HOT conditions in the North of the state are sure to send snakes slithering for shade and male spiders out in search of potential mates, zoologist Simon Fearn said yesterday.
Launceston and surrounding areas are experiencing a string of warm days this week, with temperatures topping 30 degrees.
Mr Fearn said people were not likely to see snakes out in the open during these extreme conditions.
``Myths about only ever seeing snakes out on hot days are simply not true,'' he said.
``Snakes are much more likely to be in the shade, out of the heat under grass or logs.''
Mr Fearn said snakes were incredibly good at conserving water, and they did not get thirsty to the same extent as mammals.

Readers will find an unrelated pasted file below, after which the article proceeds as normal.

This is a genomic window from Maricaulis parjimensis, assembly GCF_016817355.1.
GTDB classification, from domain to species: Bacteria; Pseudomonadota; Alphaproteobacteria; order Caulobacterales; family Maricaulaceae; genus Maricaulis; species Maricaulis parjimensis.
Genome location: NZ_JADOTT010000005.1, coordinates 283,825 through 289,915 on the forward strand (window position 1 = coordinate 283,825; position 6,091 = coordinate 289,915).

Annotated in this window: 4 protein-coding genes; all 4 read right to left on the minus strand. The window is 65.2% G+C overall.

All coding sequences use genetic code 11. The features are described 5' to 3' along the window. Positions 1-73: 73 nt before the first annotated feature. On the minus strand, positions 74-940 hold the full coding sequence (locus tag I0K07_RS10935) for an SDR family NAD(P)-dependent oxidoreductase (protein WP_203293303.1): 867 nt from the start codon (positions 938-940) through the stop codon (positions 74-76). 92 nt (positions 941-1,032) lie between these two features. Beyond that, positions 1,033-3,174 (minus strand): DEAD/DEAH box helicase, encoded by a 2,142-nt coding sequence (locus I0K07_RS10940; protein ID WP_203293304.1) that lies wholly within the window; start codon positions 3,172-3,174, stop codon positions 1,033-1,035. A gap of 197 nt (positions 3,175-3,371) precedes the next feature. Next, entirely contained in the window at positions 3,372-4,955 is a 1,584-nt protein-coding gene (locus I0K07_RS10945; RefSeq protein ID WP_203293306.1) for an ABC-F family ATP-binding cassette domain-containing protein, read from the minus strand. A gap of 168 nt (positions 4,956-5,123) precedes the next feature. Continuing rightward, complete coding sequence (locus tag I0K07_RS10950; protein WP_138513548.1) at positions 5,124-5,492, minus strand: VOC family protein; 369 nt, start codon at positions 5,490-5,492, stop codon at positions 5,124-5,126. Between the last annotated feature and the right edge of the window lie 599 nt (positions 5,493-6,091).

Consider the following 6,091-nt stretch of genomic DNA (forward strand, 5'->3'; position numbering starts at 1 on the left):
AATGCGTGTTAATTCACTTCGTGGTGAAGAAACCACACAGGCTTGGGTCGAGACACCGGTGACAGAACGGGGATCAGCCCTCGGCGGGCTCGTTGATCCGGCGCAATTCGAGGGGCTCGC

``It's extremely rare for snakes to be so thirsty they seek out a bowl of water in somebody's back yard,'' he said.
``Snakes only tend to come out early in the morning and late in the evening in conditions like this. But if you're walking around in a rural area at night, make sure you've got something on your feet and a torch in hand.''
Mr Fearn said spiders - in particular males - were extremely active during summer.
``Male wolf spiders and funnel-web spiders tend to wander around looking for female spiders on hot nights,'' he said.
But bites are extremely rare.
``Try not to leave your clothes on the floor, shake your boots out before you shove your feet in them, and you should be all right,'' Mr Fearn said.